As it is New Year’s Day, I have been thinking about what that day meant for over four million slaves one hundred and fifty five years ago.  In a word, it meant freedom—long fought for, long prayed for freedom.  See below an excerpt from The Weeping Time  in the last chapter, “History and the Democratization of Memory,” which tries to capture the spirit of that momentous day:

The United States of America was built on some of the highest ideals that man had ever espoused at any time in history.  The Declaration of Independence’s “All men are created equal” was a clarion call for freedom—but as it turns out, only freedom for some.  The Republic was established with the aid of slave labor and with a blind eye to slavery. The Emancipation Proclamation in so many ways reaches back to Jefferson’s hallowed document and fills in the missing pieces.  It at once represents an advance but also a corrective: a 250-year-old wrong is corrected with one stroke of a pen.   What that meant to African Americans, we have already discussed: freedom was the long and elusive goal, always at the center of hopes and prayers.  Its delay made the reality of it all the more sweet, so it is no wonder that some African Americans, particularly those in the South still celebrate a service called Watchnight on New Year’s eve.  Watchnight is a church service in which they celebrate God’s deliverance of them from slavery on that fateful night.  In this way, it is similar to Jewish Passover seder celebrations.

But this event not only changed their lives, it changed the entire country. It would set America on the road towards equality and civil rights that it is still on today. It was not to be a straight line to full and total equality, for there would be setbacks and backlash, but a door had been opened that could not be easily shut.  Inasmuch as that was the case, this Emancipation Act was a monumental victory for all Americans.   It has been said before that slavery was not unique to North America and the West.  There are many historical examples, but surely what is unique in this case was the height of those tremendous ideals about freedom and equality – ALL men are created equal—and the fight to make those ideals a reality.    They truly become a reality when the Emancipation Proclamation comes into effect.  The Emancipation Proclamation gave those words true power and thus is worth commemorating not just on the 150th anniversary, but every year, as a reminder of great progress and even leadership in this area around the world.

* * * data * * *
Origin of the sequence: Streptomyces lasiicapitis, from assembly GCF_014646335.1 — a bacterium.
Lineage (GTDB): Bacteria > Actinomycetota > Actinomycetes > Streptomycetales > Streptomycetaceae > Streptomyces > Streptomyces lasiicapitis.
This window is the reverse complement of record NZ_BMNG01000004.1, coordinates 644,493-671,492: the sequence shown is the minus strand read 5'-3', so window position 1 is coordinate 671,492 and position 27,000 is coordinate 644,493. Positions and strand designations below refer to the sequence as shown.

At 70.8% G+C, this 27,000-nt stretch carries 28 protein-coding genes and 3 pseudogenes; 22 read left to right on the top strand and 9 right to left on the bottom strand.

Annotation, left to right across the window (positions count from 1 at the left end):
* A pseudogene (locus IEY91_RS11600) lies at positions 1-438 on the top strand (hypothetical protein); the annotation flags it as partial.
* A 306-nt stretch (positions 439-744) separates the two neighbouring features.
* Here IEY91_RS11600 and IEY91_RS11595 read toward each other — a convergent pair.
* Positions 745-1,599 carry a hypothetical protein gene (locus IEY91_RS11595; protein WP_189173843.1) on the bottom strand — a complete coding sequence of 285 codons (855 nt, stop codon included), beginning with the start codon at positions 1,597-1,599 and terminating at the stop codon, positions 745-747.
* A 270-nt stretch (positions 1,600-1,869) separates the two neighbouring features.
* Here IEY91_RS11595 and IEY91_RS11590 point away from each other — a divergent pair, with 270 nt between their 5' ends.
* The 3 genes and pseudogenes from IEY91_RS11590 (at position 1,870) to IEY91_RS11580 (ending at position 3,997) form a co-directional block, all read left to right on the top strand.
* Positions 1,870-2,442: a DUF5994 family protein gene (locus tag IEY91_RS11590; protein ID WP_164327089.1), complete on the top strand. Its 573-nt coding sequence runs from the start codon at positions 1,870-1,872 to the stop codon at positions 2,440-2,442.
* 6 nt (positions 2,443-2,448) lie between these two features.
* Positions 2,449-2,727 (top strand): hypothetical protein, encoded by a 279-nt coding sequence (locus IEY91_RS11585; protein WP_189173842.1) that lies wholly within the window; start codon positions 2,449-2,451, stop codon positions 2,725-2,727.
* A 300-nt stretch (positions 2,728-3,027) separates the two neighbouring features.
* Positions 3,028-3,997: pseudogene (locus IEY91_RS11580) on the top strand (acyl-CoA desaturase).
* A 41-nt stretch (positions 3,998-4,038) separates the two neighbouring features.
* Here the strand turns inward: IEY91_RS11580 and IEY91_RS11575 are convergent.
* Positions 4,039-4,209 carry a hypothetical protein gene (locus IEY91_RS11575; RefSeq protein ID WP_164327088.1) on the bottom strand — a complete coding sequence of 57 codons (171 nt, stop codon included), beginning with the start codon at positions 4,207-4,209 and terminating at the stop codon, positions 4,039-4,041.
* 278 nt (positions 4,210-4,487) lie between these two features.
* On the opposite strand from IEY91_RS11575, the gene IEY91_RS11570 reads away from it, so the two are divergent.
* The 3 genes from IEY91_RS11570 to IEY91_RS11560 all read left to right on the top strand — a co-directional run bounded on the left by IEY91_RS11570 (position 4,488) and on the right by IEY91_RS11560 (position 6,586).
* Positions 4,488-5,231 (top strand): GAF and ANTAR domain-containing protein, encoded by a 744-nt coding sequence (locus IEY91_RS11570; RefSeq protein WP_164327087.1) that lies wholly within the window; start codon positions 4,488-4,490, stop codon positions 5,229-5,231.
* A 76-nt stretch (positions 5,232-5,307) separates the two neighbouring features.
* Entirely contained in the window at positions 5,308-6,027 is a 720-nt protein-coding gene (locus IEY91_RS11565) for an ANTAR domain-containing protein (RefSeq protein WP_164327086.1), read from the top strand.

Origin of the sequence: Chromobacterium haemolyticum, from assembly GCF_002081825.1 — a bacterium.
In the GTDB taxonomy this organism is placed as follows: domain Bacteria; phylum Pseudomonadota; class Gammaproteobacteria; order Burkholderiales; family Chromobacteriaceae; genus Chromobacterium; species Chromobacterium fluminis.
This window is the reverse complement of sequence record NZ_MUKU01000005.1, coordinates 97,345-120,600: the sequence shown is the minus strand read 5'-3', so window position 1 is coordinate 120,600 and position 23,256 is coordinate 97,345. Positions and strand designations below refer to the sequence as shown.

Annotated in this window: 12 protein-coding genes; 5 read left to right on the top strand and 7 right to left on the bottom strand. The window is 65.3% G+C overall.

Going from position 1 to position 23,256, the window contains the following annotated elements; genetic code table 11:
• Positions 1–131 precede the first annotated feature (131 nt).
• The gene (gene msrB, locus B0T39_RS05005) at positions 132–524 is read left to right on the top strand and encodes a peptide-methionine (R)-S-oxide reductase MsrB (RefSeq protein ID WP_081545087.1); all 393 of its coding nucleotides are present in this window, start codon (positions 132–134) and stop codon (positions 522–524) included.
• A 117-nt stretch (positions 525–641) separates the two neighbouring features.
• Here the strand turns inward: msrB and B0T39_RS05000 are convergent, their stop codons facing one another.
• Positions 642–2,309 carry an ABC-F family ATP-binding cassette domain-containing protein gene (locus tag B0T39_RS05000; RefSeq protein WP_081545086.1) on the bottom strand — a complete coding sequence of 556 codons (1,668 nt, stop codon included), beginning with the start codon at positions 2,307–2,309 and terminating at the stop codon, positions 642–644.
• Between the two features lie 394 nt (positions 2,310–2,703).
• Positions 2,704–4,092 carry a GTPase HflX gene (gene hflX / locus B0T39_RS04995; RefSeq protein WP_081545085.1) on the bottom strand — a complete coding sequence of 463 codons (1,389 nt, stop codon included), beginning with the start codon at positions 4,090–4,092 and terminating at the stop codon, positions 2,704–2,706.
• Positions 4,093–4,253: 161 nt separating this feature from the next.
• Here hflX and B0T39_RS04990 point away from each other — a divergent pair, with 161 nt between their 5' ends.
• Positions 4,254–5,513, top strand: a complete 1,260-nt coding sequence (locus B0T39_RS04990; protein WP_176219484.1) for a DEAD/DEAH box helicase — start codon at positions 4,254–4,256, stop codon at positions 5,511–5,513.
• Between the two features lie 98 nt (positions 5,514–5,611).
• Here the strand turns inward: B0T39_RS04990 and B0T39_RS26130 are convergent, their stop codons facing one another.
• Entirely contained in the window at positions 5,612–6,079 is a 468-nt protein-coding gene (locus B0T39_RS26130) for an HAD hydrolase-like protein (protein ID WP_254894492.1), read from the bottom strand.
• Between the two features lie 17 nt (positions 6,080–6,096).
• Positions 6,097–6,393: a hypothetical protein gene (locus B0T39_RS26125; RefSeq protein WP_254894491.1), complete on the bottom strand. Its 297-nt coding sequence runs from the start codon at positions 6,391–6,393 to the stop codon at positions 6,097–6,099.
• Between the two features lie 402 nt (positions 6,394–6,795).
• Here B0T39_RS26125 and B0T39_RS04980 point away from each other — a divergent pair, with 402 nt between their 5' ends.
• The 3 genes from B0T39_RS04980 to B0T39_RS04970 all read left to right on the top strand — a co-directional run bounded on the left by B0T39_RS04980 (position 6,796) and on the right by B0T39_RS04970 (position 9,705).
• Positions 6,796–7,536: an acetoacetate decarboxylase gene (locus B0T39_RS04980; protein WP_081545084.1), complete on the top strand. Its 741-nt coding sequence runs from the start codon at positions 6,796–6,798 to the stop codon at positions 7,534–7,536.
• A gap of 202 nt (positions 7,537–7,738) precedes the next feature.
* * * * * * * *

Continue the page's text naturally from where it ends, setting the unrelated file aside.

The Weeping Time: Memory and the Largest Slave Auction in American History

(Cambridge University Press, 2017)

Photo Courtesy of Annie Spratt, Unsplash


On the Road with The Weeping Time

Save the dates!

 January 18, 2019 at 7:30am

Muskegon Community College, MCC Collegiate Room

23rd Annual Martin Luther King Jr. Breakfast keynote and book signing


February 9, 2019 at 2pm

Binghamton Black History Month Program- “American History through the eyes of African Americans”

Binghamton Public Library in downtown Binghamton, 164 Court St., 2-4:30pm


February 21, 2019

Harpur Dean Distinguished Lecture Series, Binghamton University

Symposium Hall, ITC Building


February  28, 2019

Veritas Conversation, University of Tennessee at Knoxville

Details TBA; please watch this space and/or email freedomlives4@yahoo for more info.


March 8, 2019 at 5pm

International Gullah Geechee and African Diaspora Conference

“The Global dimensions of the Gullah Geechee community of The Weeping Time”

Coastal Carolina University, South Carolina

Edwards Building, Conway, SC

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Find Anne C. Bailey's non-fiction book : The Weeping Time: Memory and the Largest Slave Auction in American History on Amazon.

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